Last year, one of the biggest questions entering camp was which fullback would be cut. The Packers had drafted Quinn Johnson in April, adding a powerful run blocker to a group that already included proven veterans John Kuhn and Korey Hall. The logic of most at the time was that the Packers just couldn't afford to use three roster spots up on a position of diminishing importance, and that they'd be forced to part ways with one of the veterans.
However, Ted Thompson had different things in mind, and the Packers opted to retain all three FBs, a highly unorthodox move in this era of pass happy offenses. Now, nearly one year later, we can't help but to wonder...is there any reason to do it again?
In order to answer this question, we need to revisit the Packers' reasons for keeping three fullbacks last August and see if they apply today.
The primary causative factor can be traced back to April 26, 2009, when the Packers selected Johnson in the 5th round of the NFL Draft. Now, as we've already mentioned, the Packers already had a pair of capable FBs on the roster, so this move seemed nearly as strange as the one it would lead to four months later.
believed that he had the potential to become a dominating lead blocker and a freight train of a short-yardage back. As Ted Thompson demonstrated then (and again in this year's draft when he selected TE Andrew Quarless), already having proven players at a position will not prevent him from adding additional talent.
However, while it was obvious that Johnson had great potential, it was just as clear that he would need time to develop. Though given every opportunity to overtake Hall and Kuhn, Johnson struggled mightily in camp and had difficulty transitioning into the Packers' zone-blocking scheme. It looked doubtful that he'd be ready to be a solid contributor, let alone an every-down starter.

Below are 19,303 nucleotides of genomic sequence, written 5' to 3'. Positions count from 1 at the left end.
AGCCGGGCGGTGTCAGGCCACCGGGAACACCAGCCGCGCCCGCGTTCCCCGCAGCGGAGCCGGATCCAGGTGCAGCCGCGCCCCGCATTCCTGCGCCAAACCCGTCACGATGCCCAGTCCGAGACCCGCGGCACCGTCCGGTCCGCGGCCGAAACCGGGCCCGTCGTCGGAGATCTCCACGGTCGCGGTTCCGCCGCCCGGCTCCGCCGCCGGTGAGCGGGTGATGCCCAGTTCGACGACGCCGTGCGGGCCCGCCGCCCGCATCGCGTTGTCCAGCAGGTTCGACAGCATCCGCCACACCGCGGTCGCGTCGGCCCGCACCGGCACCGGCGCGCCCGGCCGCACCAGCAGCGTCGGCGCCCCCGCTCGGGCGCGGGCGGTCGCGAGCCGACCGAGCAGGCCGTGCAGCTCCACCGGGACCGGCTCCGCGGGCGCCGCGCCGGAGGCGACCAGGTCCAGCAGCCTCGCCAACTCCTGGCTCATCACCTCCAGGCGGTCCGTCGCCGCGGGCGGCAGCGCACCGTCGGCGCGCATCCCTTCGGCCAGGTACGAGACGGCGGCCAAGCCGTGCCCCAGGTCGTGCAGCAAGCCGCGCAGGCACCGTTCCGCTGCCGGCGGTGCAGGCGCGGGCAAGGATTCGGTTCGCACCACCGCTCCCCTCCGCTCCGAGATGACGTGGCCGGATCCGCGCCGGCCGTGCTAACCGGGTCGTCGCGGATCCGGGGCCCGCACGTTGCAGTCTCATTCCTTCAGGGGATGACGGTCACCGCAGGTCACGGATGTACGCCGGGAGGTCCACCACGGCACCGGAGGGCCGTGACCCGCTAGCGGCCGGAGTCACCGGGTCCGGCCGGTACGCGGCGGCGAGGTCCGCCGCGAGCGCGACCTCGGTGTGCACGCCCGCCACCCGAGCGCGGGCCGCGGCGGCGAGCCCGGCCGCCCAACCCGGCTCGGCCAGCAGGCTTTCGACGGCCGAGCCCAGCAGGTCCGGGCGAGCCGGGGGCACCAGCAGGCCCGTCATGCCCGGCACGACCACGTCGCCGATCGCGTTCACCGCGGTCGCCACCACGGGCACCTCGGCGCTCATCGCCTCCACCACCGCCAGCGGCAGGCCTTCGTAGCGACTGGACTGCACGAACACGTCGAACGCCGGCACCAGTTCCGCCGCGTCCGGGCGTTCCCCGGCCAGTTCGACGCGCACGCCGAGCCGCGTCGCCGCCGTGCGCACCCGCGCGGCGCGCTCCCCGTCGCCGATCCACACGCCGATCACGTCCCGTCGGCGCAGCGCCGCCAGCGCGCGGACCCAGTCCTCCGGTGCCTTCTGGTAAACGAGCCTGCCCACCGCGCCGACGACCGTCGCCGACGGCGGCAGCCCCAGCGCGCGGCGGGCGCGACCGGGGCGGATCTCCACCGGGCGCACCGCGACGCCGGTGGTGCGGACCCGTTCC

Seemingly, the Packers had two options at this point:
- Cut either Kuhn or Hall and hope that Quinn is able to perform adequately
- Keep Kuhn and Hall on the 53 man roster while attempting to sneak Johnson onto the practice squad
In the end, the potential consequences of both options were considered unacceptable. The Packers didn't want a drop-off at fullback, but they also didn't want to see Quinn wearing another team's colors. So Ted Thompson selected "Choice C" and held on to all three.
In other words, the Packers' decision to keep three fullbacks boils down to the fact that they coveted Quinn Johnson, yet he wasn't ready to play. In order for Ted Thompson to repeat last year's move, both of these conditions would have to exist again today. Let's see if they do.
A brief examination of what Johnson did last year should be able to tell us all what we need to know. Although he didn't play much (he was active for only 9 games), Quinn Johnson did make an impact when he was in, however briefly. In fact, as Jersey Al noted, when Quinn was on the field he did exactly what the Packers drafted him to do: lay people out. He wasn't exactly a stalwart catching the ball (2 receptions, 4 yards, and he bobbled and fell down on one of them) and he has yet to get a carry, but we all know that his primary purpose on the Packers is clearing holes for Ryan Grant. In that regard, so far, so good.
This observation tells us two things: 1) the Packers are still high on Quinn and 2) he has improved to the point where he is at least serviceable. The same combination of factors that forced TT to keep three FBs last year do not appear to be present this year. Someone is expendable. Someone will be cut. The Packers have no reason to hang on to three fullbacks again. Now just who stays and who goes will be a discussion that we'll save for training camp (but my prediction is that the FB not pictured in this article will be the odd one out).
Camp Countdown Questions series!
- #9: Does Harrell make the cut?
- #10:Is there any reason to keep three FBs again?
- #11: Does Bishop finally make his move?
- #12: Where does Starks fit in?